Happy Black History Month, everyone. Another year, another 3rd grade class memorizing the "I Have a Dream" speech. The Super Bowl this weekend will be sure to feature ads about the American spirit, supporting our troops, and of course a stellar national anthem before kickoff. This is one of those days of the year when all Americans come together to do what we do best- eat and cheer for our team! Like the fabric of the Super Bowl team uniforms, our nation is comprised of every shade from black and white to yellow and green.

The theme of the George Washington University's 2011 Black History Month celebration is Marked, and is supposed to serve as a springboard for discussion about all of the different ways in which black Americans have been marked and "how they're still signaled [sic] out today". Our markings come from an incomplete portray by the media of what it means to be African-American. Even the first edition of the highly celebrated CNN Black in America special showed more of the desolation and desperation that black Americans face in the country, than it did of the triumphs and achievements. In a public health setting, black Americans are often marked by statistics showing immense disparity between us and every other race represented in this nation. From HIV/AIDS prevalence to low birth weight, black Americans consistently come out in last place.

Labels and markings have also spurred disagreement within the black community itself. Forgetting for a moment that there is strength in numbers, we pit good hair against nappy hair, light skin over dark skin, and even immigrant blacks over African-Americans. Is there a need for one group to assimilate entirely just because our ancestral origin is the same? Absolutely not. We know that collard greens and calaloo may come from the same plant, but taste entirely different. The African diaspora is the same way. Our roots are the same, but we've sprouted into individually thriving and uniquely beautiful plants. The most important thing that we have in common is that we call the United States home. So, different as we may be, that fabric would be weaker without the thread that each and every one of us contributes.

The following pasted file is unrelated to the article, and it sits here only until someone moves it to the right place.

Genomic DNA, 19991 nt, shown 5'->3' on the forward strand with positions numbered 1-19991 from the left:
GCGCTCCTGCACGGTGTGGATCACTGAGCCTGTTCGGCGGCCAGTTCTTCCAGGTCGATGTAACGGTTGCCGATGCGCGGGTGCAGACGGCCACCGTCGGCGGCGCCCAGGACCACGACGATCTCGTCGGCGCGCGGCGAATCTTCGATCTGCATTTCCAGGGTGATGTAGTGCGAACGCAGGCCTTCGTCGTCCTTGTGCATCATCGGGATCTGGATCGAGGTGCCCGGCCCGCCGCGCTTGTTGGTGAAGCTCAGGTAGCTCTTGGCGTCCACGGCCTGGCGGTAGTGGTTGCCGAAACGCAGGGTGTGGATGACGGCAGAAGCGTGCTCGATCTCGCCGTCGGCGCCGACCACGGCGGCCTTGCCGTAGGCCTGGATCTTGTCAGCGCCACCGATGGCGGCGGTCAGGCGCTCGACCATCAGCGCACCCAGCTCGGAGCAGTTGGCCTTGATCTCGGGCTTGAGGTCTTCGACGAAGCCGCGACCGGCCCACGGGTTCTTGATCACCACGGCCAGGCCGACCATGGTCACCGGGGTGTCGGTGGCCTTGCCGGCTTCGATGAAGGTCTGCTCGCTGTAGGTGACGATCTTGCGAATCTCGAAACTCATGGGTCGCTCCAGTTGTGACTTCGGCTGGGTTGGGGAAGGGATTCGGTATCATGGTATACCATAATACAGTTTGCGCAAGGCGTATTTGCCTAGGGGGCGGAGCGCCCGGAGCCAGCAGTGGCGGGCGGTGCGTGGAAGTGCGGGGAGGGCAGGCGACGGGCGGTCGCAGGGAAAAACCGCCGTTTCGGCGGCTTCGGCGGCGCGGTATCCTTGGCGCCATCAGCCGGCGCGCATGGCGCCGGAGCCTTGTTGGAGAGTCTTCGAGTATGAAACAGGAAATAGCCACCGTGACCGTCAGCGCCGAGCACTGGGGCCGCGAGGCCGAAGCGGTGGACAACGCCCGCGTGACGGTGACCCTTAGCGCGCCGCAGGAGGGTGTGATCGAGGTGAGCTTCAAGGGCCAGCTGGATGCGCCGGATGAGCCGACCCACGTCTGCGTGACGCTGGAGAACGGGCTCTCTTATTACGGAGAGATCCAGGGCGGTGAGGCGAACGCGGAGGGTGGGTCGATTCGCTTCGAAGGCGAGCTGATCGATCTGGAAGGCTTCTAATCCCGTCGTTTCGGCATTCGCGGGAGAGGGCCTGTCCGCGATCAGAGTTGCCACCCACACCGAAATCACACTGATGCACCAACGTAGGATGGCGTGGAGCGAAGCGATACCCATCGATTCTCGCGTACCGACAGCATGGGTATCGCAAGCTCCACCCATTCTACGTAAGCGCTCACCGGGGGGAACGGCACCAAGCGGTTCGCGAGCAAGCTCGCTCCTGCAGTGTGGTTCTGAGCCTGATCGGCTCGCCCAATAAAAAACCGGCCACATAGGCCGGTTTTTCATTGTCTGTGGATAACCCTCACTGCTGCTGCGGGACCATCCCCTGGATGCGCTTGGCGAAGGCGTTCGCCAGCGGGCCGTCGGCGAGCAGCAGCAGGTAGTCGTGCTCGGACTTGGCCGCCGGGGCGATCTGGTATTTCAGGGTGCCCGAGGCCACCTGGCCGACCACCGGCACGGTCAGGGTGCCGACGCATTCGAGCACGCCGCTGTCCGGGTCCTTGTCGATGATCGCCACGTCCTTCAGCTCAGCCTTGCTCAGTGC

Simply blaming "the media" for an inaccurate portrayl or ignorant perspective is not enough. We will make no changes by pointing fingers or waving white flags. Opening up the floor for discussion is a great start. Even in a recent BPHSN meeting, the topic was raised about how to have these real conversations with individuals who may have never been exposed to anything or anyone outside of their comfort zone. In the classroom, the library or student lounge, there are opportunities for globilization even among those with whom we share a building every day. Further, we should feel free to speak candidly about what it is that makes us different, and how our individual contributions have strengthened the nation as a whole. That, I believe, is really what Black History Month is all about. Learning our history, reciting speeches and singing the Negro National Anthem are all ways in which we can honor and celebrate our past. Moving forward, we must all individually contribute to building understanding so that our future is just as rich.  The work we have to do is what our kids will learn about and reenact during their Black History Month celebrations. Let us have patience to teach others about where we've come from, where we are, and then show them where we are going.
“Ultimately, happiness rests on how you establish a solid sense of self or being. Happiness does not lie in outward appearances nor in vanity. It is a matter of what you feel inside; it is a deep resonance in your life. To be filled each day with a rewarding sense of exhilaration and purpose, a sense of tasks accomplished and deep fulfillment- people who feel this way are happy. Those who have this sense of satisfaction even if they are extremely busy are much happier than those who have time on their hands but feel empty inside.” – Daisku Ikeda